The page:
Vietnam – Agricultural Life

Vietnam is known as an agricultural country with nearly 80% of population involving in agriculture and almost its farmers are facing difficulties. For many people, the current life is like a dream as compared to that of some years ago. The changes have been brought by an economic boom which is thought as one of the reasons for a wider gap between the rich and the poor.

Many citizens want to visit the countryside at the weekend or want to live there for the rest of life to enjoy quietness and clean climate, fresh and cheap food. They are bored with the crowd, pollution, smog, and noise. This becomes a trend in some big cities including Hanoi and Ho Chi Minh. Contrary to such trend, more and more people from rural areas poor into cities in the hope that they will find a job to improve their lives. If visiting a village on a normal day, you may meet old people, women, children or pupils only, the youth are often absent from home, they either work or study at centers or in cities and come back home on special occasions or Tet’s holiday. The life in the countryside remains peaceful like it was before but there are more reasons to worry, more babies are born annually while land for agriculture is narrowed. Fortunately, local authorities have started making some measures to stimulate agriculture.

Living in the city for a long time, I came back to my village with mixed feelings, I wondered if it changed and how it was. I was eager to meet relatives, visit the places and people that were attached to my childhood. Those days were so hard but we had chances to experience traditionally unique games. Now, life is better, which entitles children to better care and education but they may never know about traditional games or real childhood. My long stay at the village helps me understand more about so-called modern difficulties. Inflation, high price, lower demands for agricultural products, school fees have challenged farmers. Almost personal expenses depend on money got from selling rice, agricultural products. A poor crop may become a catastrophe.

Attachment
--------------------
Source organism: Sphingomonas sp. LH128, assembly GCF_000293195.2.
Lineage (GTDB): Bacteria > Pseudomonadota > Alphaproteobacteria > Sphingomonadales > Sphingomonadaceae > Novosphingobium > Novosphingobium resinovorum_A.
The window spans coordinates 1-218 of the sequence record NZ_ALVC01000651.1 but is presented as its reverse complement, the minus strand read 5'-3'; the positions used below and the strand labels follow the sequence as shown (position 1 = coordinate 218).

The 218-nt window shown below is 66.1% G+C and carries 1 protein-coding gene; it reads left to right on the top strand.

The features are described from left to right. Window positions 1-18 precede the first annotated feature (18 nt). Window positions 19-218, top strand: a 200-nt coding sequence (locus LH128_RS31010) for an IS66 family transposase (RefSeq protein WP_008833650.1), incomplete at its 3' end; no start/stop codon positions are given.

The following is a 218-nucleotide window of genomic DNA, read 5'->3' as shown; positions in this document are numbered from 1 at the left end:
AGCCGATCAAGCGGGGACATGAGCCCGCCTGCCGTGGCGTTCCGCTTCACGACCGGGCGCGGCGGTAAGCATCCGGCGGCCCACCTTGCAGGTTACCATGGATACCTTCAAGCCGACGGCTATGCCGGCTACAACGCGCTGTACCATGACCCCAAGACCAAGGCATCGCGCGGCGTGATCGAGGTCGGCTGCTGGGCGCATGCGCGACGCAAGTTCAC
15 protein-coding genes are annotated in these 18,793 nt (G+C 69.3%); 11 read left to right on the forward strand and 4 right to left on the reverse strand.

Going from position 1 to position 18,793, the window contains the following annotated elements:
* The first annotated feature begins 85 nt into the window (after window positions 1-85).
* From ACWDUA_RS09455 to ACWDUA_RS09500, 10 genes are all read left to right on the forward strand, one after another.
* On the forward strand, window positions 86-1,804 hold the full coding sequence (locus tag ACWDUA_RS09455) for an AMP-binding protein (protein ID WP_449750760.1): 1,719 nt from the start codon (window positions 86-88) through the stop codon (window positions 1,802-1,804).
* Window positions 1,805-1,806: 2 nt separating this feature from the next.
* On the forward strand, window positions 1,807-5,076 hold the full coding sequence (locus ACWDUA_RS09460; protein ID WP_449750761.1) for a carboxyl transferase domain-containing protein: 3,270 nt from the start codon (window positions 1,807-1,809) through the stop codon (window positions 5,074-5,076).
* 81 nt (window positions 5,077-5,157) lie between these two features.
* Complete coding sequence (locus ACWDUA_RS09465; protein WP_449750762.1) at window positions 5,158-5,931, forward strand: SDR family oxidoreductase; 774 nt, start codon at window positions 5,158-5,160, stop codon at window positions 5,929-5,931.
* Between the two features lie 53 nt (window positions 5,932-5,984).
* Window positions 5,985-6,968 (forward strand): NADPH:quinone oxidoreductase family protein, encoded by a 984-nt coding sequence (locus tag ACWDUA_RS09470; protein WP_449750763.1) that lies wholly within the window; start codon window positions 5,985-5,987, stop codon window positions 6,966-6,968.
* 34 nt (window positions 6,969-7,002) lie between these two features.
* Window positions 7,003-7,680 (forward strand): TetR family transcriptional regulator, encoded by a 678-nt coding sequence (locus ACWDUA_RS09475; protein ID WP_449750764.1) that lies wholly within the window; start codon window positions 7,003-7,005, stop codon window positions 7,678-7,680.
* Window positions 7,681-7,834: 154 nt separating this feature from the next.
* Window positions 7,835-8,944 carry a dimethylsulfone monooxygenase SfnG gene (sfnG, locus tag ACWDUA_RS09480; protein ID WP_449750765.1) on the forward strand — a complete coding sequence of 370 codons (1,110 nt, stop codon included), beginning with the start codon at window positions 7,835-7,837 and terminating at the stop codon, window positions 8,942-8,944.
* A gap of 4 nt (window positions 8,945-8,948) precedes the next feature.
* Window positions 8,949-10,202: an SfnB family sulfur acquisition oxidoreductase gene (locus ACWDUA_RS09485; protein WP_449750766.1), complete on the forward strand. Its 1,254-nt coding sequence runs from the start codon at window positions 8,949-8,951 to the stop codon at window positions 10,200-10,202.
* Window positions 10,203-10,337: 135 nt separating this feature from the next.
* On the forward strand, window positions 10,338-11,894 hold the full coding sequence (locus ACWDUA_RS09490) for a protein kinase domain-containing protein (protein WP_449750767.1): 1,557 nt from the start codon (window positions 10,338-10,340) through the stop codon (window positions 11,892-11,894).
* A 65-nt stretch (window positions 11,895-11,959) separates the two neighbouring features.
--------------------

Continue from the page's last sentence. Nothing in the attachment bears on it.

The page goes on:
I am really happy to know that children often join an evening club, where they can share learning experiences, sing, dance or discuss how to help poor members. This is a helpful activity. After the club, they have a better view about life and surrounding people. The modernization may affect these villages but I believe that many people want to keep their tradition alive.